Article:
Most corn production in U.S. and Mexico is geographically concentrated

This chart shows a map of the United States and Mexico showing the geographic location of U.S. and Mexican corn production (all seasons, rainfed and irrigated, white and yellow).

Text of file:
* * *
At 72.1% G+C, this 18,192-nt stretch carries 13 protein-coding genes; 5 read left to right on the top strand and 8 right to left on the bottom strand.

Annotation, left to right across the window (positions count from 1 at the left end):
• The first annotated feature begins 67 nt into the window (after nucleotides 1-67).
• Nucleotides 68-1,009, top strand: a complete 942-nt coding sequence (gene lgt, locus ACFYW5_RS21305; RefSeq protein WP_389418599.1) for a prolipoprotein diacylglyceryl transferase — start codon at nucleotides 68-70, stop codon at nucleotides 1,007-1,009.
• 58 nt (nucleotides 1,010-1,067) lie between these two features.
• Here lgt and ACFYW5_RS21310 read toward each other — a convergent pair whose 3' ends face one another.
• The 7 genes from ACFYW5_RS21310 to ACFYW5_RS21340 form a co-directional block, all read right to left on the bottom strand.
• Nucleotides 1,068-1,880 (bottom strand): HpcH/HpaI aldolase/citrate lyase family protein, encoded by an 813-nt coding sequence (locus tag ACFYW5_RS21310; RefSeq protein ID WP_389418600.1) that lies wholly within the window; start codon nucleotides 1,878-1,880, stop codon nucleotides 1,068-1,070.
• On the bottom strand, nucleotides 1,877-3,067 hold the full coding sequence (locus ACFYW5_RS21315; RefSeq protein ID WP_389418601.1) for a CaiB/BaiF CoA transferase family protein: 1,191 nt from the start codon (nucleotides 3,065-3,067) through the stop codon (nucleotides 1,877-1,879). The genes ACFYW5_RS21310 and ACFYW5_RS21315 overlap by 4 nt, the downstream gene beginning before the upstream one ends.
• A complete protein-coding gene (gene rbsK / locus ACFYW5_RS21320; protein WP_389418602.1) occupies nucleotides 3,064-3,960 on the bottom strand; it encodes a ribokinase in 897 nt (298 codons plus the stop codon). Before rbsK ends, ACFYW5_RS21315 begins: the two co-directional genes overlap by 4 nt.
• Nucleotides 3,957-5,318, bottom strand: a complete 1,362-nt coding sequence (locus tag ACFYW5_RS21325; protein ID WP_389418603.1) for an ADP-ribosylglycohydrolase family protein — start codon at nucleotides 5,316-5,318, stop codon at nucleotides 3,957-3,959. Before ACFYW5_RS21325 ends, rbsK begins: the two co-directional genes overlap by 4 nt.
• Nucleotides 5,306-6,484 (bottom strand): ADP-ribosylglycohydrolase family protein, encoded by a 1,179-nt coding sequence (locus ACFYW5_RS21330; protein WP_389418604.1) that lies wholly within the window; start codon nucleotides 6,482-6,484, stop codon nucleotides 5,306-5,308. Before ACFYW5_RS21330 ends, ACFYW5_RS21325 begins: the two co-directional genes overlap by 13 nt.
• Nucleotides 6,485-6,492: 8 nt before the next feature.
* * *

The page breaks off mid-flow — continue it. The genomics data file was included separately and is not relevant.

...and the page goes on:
As the leading crop produced by both Mexico and the United States, corn is grown in many parts of each country, but cultivation is concentrated in areas best suited to corn production. In the United States, corn is cultivated primarily in the country’s Midwestern States, stretching from Nebraska to Ohio, a region dubbed the “Corn Belt.” Nearly 80 percent of U.S. corn area is rainfed, with irrigated production occupying much of corn-growing areas in Nebraska, Colorado, Kansas, and Texas. The largest quantities of production occur in Iowa, Illinois, Nebraska, and Minnesota, States that also lead in yields. U.S. corn production is almost exclusively of the yellow corn variety, with the majority used for purposes other than human consumption (e.g. feed, ethanol). In contrast, Mexico produces mainly white corn, and a greater share of Mexican corn than U.S. corn is used for food. Although white corn is grown in all of Mexico’s 32 States, 10 States account for 84 percent of production, and two States (Sinaloa and Jalisco) account for over one-third. This chart appears in the ERS report, The Growing Corn Economies of Mexico and the United States, released in July 2019.

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